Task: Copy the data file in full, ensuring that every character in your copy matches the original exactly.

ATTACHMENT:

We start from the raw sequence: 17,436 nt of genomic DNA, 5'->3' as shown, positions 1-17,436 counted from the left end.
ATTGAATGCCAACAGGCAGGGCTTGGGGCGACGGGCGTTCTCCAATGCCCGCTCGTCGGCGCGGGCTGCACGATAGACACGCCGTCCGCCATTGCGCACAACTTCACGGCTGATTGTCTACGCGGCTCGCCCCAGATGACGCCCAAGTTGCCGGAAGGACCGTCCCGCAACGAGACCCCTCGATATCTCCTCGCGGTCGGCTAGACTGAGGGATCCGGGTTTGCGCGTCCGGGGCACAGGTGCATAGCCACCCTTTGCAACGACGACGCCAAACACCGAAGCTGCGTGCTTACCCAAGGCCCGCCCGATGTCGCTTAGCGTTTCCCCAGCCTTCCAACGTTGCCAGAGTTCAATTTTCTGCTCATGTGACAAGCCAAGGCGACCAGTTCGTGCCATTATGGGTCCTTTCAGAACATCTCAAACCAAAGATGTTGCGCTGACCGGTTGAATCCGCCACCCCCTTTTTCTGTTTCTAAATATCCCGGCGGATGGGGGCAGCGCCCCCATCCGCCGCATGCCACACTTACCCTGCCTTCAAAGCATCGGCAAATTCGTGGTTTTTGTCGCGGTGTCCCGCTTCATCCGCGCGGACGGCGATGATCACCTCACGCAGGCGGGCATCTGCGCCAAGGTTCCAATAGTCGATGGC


We start from the raw sequence: 17,436 nt of genomic DNA, 5'->3' as shown, positions 1-17,436 counted from the left end.
ATTGAATGCCAACAGGCAGGGCTTGGGGCGACGGGCGTTCTCCAATGCCCGCTCGTCGGCGCGGGCTGCACGATAGACACGCCGTCCGCCATTGCGCACAACTTCACGGCTGATTGTCTACGCGGCTCGCCCCAGATGACGCCCAAGTTGCCGGAAGGACCGTCCCGCAACGAGACCCCTCGATATCTCCTCGCGGTCGGCTAGACTGAGGGATCCGGGTTTGCGCGTCCGGGGCACAGGTGCATAGCCACCCTTTGCAACGACGACGCCAAACACCGAAGCTGCGTGCTTACCCAAGGCCCGCCCGATGTCGCTTAGCGTTTCCCCAGCCTTCCAACGTTGCCAGAGTTCAATTTTCTGCTCATGTGACAAGCCAAGGCGACCAGTTCGTGCCATTATGGGTCCTTTCAGAACATCTCAAACCAAAGATGTTGCGCTGACCGGTTGAATCCGCCACCCCCTTTTTCTGTTTCTAAATATCCCGGCGGATGGGGGCAGCGCCCCCATCCGCCGCATGCCACACTTACCCTGCCTTCAAAGCATCGGCAAATTCGTGGTTTTTGTCGCGGTGTCCCGCTTCATCCGCGCGGACGGCGATGATCACCTCACGCAGGCGGGCATCTGCGCCAAGGTTCCAATAGTCGATGGC